Rory McIlroy followed his worst first round at the Masters with one of his best – and then revealed how a "colourful" pep talk was responsible for the change in fortunes.

McIlroy's opening 75 was his worst in 12 Masters appearances and left him battling to make the cut, but he bounced back in style with a bogey-free second round of 66 to finish three under par, six shots off the clubhouse lead.

"Jimmy gave me a pep talk in between rounds going on to the range," McIlroy said, referring to his friend and Augusta National member Jimmy Dunne.

"I honestly have been playing so good coming in here, and then I go into the first round and I shoot 75, and I’m like, 'where the hell did that come from?’.

"I knew it was in there, it was just a matter of trusting a little more and being committed. It was better this afternoon."

Asked to describe the pep talk, McIlroy joked: "It was colourful.

"Hopefully I’ve got my eye in the last 18 holes and I need a couple of days pretty similar over the weekend to give myself a chance."

Shane Lowry (thru 10) and Graeme McDowell (thru 9) were both just inside the cut mark of even par when darkness fell in Georgia - their second rounds will resume at 7.30am local time (12.30 Irish time).

Open champion Lowry bogeyed his opening hole but then bounced back with three birdies. His playing partner, last year's Masters winner Tiger Woods, remains at four under.

McDowell had seven pars, a birdie and a bogey in his nine completed holes.

McIlroy faced a bunker shot on the 10th hole when the first round resumed on Friday morning, but failed to save par and then had to take a penalty drop from the undergrowth with the aid of a club member following a wild drive on the 13th, but at least remembered his manners.

"Thanks and sorry for getting your green jacket dirty," McIlroy said to the official before pitching back on to the fairway on his way to another dropped shot.

McIlroy also bogeyed the 14th and followed a much-needed birdie on the 15th by pulling his tee shot on the 16th into the water.

"That's so bad, oh my God," McIlroy exclaimed in exasperation, although he was at least able to salvage a bogey following a mediocre pitch from the drop zone.

"I was thinking coming into this morning, get this ball up and down on 10, play the last few holes in three or four under par, get in and then go again, and I did the complete opposite," McIlroy added.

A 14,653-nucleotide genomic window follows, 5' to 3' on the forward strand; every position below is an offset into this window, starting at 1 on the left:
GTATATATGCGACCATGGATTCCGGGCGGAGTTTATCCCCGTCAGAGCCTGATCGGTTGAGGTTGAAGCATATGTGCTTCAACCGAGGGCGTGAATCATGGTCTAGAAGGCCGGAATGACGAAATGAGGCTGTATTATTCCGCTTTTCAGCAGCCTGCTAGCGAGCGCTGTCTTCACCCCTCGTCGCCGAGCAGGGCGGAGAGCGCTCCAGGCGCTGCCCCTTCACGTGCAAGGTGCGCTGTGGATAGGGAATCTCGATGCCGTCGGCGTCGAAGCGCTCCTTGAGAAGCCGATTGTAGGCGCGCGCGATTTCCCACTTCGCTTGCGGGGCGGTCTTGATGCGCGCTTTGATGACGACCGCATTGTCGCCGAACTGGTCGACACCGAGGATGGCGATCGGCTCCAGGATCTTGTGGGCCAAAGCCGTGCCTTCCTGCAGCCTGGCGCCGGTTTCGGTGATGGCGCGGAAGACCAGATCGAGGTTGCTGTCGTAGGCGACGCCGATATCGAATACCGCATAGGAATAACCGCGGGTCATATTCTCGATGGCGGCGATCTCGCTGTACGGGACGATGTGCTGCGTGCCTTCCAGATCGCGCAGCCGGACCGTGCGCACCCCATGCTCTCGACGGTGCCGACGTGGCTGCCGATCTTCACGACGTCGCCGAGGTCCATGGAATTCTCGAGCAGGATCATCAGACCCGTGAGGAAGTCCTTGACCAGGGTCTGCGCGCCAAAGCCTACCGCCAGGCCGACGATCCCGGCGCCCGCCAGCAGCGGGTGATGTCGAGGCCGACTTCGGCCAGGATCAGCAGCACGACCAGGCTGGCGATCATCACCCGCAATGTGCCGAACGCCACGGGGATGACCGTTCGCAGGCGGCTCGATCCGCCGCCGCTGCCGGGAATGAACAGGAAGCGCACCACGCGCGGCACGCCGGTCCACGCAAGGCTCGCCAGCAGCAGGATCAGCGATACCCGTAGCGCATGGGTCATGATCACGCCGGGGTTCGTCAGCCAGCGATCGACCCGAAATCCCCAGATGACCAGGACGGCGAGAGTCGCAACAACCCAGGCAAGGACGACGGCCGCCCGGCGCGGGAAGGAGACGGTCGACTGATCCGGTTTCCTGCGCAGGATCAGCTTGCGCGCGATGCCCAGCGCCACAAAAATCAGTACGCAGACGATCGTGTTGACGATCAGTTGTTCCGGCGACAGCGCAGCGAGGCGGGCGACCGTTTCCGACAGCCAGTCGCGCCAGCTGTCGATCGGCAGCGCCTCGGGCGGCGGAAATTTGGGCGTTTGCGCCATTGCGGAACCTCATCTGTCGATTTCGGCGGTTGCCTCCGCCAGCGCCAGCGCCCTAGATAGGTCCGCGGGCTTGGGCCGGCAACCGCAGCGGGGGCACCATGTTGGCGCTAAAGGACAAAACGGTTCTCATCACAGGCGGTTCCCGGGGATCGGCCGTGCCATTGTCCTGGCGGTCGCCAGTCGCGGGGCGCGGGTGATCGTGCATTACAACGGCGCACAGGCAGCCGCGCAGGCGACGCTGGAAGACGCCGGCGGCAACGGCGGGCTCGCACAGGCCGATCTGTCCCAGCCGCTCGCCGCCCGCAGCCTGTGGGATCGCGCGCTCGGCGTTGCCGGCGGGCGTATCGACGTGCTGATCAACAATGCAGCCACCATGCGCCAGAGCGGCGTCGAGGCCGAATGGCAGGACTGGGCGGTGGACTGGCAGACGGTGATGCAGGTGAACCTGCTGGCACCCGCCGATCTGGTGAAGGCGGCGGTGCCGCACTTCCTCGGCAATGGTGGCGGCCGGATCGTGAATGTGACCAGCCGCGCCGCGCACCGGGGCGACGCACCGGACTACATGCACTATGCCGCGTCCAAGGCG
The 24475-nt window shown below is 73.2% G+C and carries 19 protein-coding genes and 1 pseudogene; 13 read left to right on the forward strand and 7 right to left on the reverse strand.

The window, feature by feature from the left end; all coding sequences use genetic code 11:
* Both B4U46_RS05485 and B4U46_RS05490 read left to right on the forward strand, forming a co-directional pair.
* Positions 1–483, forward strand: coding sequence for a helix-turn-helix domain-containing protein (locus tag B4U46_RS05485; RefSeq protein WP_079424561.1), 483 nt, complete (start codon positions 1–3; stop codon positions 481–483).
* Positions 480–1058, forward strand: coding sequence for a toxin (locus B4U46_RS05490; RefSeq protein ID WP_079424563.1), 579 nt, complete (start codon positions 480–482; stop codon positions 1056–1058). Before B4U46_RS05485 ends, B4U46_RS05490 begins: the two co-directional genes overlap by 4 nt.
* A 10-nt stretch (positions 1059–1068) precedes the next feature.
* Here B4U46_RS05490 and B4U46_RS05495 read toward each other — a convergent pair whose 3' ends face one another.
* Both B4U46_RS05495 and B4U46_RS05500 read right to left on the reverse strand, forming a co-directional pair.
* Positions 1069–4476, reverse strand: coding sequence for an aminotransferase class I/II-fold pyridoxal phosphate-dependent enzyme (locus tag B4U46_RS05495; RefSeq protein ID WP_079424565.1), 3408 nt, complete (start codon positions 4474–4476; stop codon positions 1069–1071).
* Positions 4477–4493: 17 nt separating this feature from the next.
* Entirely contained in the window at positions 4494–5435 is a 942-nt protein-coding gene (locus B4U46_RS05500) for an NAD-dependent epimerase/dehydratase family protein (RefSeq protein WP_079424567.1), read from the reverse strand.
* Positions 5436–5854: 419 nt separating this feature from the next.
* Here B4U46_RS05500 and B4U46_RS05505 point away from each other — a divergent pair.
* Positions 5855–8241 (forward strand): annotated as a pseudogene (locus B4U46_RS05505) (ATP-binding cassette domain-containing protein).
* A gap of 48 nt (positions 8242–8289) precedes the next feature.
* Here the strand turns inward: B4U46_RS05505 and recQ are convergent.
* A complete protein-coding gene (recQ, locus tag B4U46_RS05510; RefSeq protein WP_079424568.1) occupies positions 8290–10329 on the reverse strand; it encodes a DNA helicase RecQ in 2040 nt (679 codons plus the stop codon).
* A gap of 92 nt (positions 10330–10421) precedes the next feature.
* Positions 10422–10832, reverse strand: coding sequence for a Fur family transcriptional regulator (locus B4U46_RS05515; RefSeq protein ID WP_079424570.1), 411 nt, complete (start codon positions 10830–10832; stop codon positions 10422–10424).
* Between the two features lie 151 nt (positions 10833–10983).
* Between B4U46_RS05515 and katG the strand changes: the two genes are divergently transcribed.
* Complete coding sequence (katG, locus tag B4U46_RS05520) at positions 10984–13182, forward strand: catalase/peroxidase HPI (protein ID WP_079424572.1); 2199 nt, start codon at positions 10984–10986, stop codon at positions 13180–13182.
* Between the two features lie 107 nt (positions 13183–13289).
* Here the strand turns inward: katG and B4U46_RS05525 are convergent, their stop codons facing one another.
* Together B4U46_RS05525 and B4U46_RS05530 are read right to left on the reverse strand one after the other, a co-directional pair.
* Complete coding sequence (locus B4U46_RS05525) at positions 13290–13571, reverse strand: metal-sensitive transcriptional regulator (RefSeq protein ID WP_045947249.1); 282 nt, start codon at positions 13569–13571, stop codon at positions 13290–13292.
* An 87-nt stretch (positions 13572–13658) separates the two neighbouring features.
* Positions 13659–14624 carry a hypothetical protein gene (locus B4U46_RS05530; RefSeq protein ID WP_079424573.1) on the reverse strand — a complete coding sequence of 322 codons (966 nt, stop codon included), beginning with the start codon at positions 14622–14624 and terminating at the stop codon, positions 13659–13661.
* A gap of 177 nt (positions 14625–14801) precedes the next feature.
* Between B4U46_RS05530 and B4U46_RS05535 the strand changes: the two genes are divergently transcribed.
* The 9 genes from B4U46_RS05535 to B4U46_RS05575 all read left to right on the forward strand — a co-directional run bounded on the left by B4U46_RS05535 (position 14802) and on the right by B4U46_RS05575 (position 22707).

"That wasn’t ideal, and obviously wasn’t what I was thinking of. I turned it around nicely and shot a good one, at least gave myself a chance going into the weekend."

McIlroy started his second round on the back nine and birdied the 10th, 12th, 15th and 17th before picking up further shots on the second and eighth.


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Playing alongside McIlroy, Dustin Johnson had threatened to put significant distance between himself and the chasing pack when he made light of Amen Corner with birdies on the 11th, 12th and 13th to briefly enjoy a three-shot lead.

However, the world number one then three-putted the 14th and dropped another shot on the 15th after finding the water with his approach and eventually added a second round of 70 to his opening 65.

Johnson hit eight consecutive eight pars on the back nine before finishing with a birdie that gave him a share of the clubhouse lead (-9) with Justin Thomas, Abraham Ancer and Cameron Smith.

McIlroy and Johnson's playing partner Patrick Cantlay hit 66 to move to eight under alongside South Korea's Sungjae Im (70), Hideki Matsuyama (thru 15) and Jon Rahm (thru 12).

Former champion Danny Willett and fellow Englishman Tommy Fleetwood both shot 66 to sit on seven under par, alongside Justin Rose, Chengtsung Pan (thru 16) and Louis Oosthuizen (thru 12).

US Open champion Bryson DeChambeau (+1 thru 12) is battling to make the cut after a lost ball on 3 cost him a triple bogey while two-time winner Bernhard Langer will play in the weekend at the age of 63 after finishing on three under.